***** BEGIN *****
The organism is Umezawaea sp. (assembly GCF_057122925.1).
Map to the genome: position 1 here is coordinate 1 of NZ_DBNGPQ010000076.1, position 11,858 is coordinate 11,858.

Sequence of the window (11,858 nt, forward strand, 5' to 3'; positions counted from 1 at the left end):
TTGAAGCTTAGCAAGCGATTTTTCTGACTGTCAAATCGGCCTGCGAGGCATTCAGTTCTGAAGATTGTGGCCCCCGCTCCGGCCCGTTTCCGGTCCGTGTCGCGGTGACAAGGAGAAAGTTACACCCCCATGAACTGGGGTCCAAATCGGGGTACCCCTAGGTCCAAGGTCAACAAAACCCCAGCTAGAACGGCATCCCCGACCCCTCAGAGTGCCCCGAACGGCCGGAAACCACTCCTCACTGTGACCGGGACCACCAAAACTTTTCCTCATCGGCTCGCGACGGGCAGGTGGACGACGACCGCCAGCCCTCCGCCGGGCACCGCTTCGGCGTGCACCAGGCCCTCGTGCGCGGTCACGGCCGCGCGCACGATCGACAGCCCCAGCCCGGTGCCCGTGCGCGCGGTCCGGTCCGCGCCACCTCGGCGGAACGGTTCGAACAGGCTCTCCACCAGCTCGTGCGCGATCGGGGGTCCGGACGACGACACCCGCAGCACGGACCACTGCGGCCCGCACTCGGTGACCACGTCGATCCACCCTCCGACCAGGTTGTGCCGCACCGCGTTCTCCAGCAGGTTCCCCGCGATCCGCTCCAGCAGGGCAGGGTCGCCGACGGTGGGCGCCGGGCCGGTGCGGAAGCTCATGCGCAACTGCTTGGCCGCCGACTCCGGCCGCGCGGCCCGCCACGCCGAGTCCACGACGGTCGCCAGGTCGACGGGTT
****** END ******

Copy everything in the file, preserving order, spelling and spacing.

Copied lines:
The organism is Umezawaea sp. (assembly GCF_057122925.1).
Map to the genome: position 1 here is coordinate 1 of NZ_DBNGPQ010000076.1, position 11,858 is coordinate 11,858.

Sequence of the window (11,858 nt, forward strand, 5' to 3'; positions counted from 1 at the left end):
TTGAAGCTTAGCAAGCGATTTTTCTGACTGTCAAATCGGCCTGCGAGGCATTCAGTTCTGAAGATTGTGGCCCCCGCTCCGGCCCGTTTCCGGTCCGTGTCGCGGTGACAAGGAGAAAGTTACACCCCCATGAACTGGGGTCCAAATCGGGGTACCCCTAGGTCCAAGGTCAACAAAACCCCAGCTAGAACGGCATCCCCGACCCCTCAGAGTGCCCCGAACGGCCGGAAACCACTCCTCACTGTGACCGGGACCACCAAAACTTTTCCTCATCGGCTCGCGACGGGCAGGTGGACGACGACCGCCAGCCCTCCGCCGGGCACCGCTTCGGCGTGCACCAGGCCCTCGTGCGCGGTCACGGCCGCGCGCACGATCGACAGCCCCAGCCCGGTGCCCGTGCGCGCGGTCCGGTCCGCGCCACCTCGGCGGAACGGTTCGAACAGGCTCTCCACCAGCTCGTGCGCGATCGGGGGTCCGGACGACGACACCCGCAGCACGGACCACTGCGGCCCGCACTCGGTGACCACGTCGATCCACCCTCCGACCAGGTTGTGCCGCACCGCGTTCTCCAGCAGGTTCCCCGCGATCCGCTCCAGCAGGGCAGGGTCGCCGACGGTGGGCGCCGGGCCGGTGCGGAAGCTCATGCGCAACTGCTTGGCCGCCGACTCCGGCCGCGCGGCCCGCCACGCCGAGTCCACGACGGTCGCCAGGTCGACGGGTT